Andrew Mayne, Black Coral (2021)

Author: Andrew Mayne

Title: Black Coral

Format: e-book

Pages: 317

Series: Underwater Investigation Unit #2

Andrew Mayne has been getting a lot of good reviews – and a lot of publicity – in recent years. Specializing in well, specialist police procedurals/mystery thrillers, where the protagonists have each unique skillsets and viewpoints markedly different from your run-of-the-mill police detectives, Mayne made a name for himself. I guess his previous career as an illusionist gave him a lot of experience in creating intricate structures and patience in preparing the big show in incremental, consecutive steps, because that approach is clearly noticeable in his newest book, Black Coral. Black Coral is the second installment in the Underwater Investigation Unit series, but can be read as standalone.

I confess that I chose this book from NG on a whim, not having read anything by Mayne before. But the premise, promising a special diving unit solving crimes in Florida, sounded really cool – and my own experience with crime thriller series (from Nesbo’s Harry Hole to Rankin’s Inspector Rebus to Larsson’s Millenium, or even Peters’s Brother Cadfael) is that I’m usually happier NOT reading them in the chronological order. This way there’s more to discover:  I can have more fun with the mystery puzzle pieces and the inner workings of protagonist and/or their team, as well as the psychological makeup of the characters, and I don’t get bored by the ever-growing historical background :D.

And indeed, reading Black Coral without reading the earlier installment, The Girl Beneath the Sea, didn’t disappoint. The premise was fresh, the little discoveries, such as the archaeological background of our main protagonist, were coming as a nice surprise, and the elements that to me usually bog down the narrative – such as personal problems of our protagonists, stemming from an event from a previous novel or something that happened several books back – these are all cut short and remain mildly entertaining. I’ve read my share of mystery thrillers and I’m fully aware of the plethora of tropes characterizing this genre and probably hailing back all the way to Sherlock Holmes, the quintessential detective: and so the main protagonist is almost always a loner, remaining in a slew of relationship being strained one way or another by the mystery/crime and the demanding lifestyle. They are traumatized by some previous events, exhibiting one recognizable quirk or another, and they possess a strong moral compass that allows them to make decisions even in the murkiest of situations – but that doesn’t mean that they don’t question said decisions for years afterwards, trying to decide whether their actions were justified. I could go on and on, but that would be one boring review – we all know the tropes, and their familiarity makes reading of typical genre books an either entertaining – if they’re done right – or sadly irritating – if they’re done badly – activity.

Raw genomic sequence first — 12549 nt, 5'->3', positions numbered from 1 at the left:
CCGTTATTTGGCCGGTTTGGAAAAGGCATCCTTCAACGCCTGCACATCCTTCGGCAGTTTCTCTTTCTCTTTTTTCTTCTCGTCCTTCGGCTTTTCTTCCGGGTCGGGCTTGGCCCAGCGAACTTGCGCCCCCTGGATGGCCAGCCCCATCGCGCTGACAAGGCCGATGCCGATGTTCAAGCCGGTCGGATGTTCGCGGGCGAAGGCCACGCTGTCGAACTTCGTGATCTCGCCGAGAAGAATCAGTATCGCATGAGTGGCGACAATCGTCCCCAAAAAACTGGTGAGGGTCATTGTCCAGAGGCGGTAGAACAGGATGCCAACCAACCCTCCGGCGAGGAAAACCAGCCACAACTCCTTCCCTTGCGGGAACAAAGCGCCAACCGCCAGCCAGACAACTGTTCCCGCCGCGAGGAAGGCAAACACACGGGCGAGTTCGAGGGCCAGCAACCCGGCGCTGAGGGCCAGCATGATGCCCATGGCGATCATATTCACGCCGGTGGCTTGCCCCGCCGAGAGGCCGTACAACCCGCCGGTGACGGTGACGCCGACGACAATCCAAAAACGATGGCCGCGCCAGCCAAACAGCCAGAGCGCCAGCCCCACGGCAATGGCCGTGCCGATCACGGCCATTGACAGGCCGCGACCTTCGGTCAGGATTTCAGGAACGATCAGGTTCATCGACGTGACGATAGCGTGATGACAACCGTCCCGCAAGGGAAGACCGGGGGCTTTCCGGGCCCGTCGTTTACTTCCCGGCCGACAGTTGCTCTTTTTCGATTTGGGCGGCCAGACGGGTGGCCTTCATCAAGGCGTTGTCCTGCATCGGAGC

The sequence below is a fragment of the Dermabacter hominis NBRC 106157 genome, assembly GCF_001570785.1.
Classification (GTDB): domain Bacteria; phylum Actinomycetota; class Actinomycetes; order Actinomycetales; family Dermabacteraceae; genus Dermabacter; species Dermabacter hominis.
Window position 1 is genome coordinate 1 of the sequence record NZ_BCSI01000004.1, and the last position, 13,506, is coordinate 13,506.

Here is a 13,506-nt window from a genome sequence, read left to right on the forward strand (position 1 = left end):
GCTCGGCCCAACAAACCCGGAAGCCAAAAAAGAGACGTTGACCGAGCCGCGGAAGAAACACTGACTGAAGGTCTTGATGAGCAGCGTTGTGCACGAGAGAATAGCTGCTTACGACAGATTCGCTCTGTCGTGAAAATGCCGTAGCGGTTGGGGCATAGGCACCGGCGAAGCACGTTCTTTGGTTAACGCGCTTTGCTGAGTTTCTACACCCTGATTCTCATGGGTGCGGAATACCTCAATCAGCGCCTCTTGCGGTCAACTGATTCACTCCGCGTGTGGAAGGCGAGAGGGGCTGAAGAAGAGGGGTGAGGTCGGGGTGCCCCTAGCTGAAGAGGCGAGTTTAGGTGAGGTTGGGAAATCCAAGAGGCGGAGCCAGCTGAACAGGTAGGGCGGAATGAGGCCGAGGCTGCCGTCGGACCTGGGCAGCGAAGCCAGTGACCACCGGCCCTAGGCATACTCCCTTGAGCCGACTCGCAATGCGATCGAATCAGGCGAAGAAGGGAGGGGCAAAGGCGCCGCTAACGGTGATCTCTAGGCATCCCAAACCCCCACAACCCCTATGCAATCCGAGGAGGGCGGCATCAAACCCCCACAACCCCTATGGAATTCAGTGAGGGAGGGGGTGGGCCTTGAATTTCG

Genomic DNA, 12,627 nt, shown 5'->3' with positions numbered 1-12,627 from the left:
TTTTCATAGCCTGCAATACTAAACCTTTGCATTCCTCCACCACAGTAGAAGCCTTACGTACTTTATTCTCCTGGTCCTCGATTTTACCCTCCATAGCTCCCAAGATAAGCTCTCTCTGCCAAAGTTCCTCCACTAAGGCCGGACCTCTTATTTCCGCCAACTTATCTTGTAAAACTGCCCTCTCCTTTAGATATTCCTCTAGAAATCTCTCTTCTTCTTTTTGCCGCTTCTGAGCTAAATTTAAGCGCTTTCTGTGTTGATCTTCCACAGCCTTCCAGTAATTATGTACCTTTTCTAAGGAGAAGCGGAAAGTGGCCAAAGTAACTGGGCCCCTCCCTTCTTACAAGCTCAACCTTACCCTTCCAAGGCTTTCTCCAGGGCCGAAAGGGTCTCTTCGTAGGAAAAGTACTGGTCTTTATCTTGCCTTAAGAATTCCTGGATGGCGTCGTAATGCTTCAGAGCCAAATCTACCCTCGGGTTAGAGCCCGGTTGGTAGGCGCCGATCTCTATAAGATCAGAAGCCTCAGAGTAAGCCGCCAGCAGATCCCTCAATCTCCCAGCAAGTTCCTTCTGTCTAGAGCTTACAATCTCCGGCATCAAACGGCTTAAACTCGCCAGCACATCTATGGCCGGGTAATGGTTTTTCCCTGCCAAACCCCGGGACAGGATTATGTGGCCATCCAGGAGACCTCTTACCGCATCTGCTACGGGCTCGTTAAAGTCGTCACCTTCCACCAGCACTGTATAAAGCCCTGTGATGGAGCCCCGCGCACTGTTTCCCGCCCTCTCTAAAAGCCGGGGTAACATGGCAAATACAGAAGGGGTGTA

In Black Coral, the main protagonist is a young woman with a long and convoluted family history in (legal or not) treasure hunting, which through an archaeological degree and extensive diving experience she managed to turn into an entirely legal occupation in a police department. Sloan McPherson is a likeable lead, headstrong and intuitive and flawed, prone to mistakes that can be ascribed to her youthful arrogance – from constantly overextending herself and overestimating her abilities to being easily provoked and having an enormous chip on her shoulder. McPherson was for me not entirely believable as a character – there’s a very juvenile side to her that just doesn’t seem to gel well with the “responsible mother of a teenager and a seasoned detective” schtick and the level of irrationality in her decisions was just a too high. All in all, she was at times a bit much and I’m glad that her presence was mitigated by other characters – a very convincing father/mentor figure of McPherson’s boss, George Solar, and her new sidekick/Watson, an ex-Marine Calvin Hughes. The latter needs some work to become less stereotypical and more three-dimensional, but the beginnings are quite promising and Hughes’s presence adds another dimension to Sloan’s varied relationships.